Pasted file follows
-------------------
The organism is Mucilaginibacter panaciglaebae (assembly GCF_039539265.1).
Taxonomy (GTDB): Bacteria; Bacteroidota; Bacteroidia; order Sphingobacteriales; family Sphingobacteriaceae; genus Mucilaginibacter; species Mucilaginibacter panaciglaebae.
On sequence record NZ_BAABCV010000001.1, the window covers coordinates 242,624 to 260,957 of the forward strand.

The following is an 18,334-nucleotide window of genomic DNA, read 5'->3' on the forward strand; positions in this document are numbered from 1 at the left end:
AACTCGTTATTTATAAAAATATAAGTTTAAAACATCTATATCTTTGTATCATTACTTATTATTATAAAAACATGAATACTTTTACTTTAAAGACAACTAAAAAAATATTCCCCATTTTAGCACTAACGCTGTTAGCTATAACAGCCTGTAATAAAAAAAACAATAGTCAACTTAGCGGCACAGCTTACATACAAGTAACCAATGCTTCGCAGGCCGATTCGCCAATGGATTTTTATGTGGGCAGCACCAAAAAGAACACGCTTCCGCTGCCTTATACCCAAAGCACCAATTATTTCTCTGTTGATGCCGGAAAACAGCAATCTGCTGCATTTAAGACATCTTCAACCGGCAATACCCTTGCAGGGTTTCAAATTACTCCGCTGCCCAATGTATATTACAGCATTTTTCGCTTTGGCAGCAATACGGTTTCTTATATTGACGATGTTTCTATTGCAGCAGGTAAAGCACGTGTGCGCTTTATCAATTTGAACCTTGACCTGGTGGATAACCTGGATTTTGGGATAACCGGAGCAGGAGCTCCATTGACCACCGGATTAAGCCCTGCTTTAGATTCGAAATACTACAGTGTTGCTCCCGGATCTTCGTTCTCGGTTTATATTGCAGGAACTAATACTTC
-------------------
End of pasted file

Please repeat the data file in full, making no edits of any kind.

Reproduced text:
The organism is Mucilaginibacter panaciglaebae (assembly GCF_039539265.1).
Taxonomy (GTDB): Bacteria; Bacteroidota; Bacteroidia; order Sphingobacteriales; family Sphingobacteriaceae; genus Mucilaginibacter; species Mucilaginibacter panaciglaebae.
On sequence record NZ_BAABCV010000001.1, the window covers coordinates 242,624 to 260,957 of the forward strand.

The following is an 18,334-nucleotide window of genomic DNA, read 5'->3' on the forward strand; positions in this document are numbered from 1 at the left end:
AACTCGTTATTTATAAAAATATAAGTTTAAAACATCTATATCTTTGTATCATTACTTATTATTATAAAAACATGAATACTTTTACTTTAAAGACAACTAAAAAAATATTCCCCATTTTAGCACTAACGCTGTTAGCTATAACAGCCTGTAATAAAAAAAACAATAGTCAACTTAGCGGCACAGCTTACATACAAGTAACCAATGCTTCGCAGGCCGATTCGCCAATGGATTTTTATGTGGGCAGCACCAAAAAGAACACGCTTCCGCTGCCTTATACCCAAAGCACCAATTATTTCTCTGTTGATGCCGGAAAACAGCAATCTGCTGCATTTAAGACATCTTCAACCGGCAATACCCTTGCAGGGTTTCAAATTACTCCGCTGCCCAATGTATATTACAGCATTTTTCGCTTTGGCAGCAATACGGTTTCTTATATTGACGATGTTTCTATTGCAGCAGGTAAAGCACGTGTGCGCTTTATCAATTTGAACCTTGACCTGGTGGATAACCTGGATTTTGGGATAACCGGAGCAGGAGCTCCATTGACCACCGGATTAAGCCCTGCTTTAGATTCGAAATACTACAGTGTTGCTCCCGGATCTTCGTTCTCGGTTTATATTGCAGGAACTAATACTTC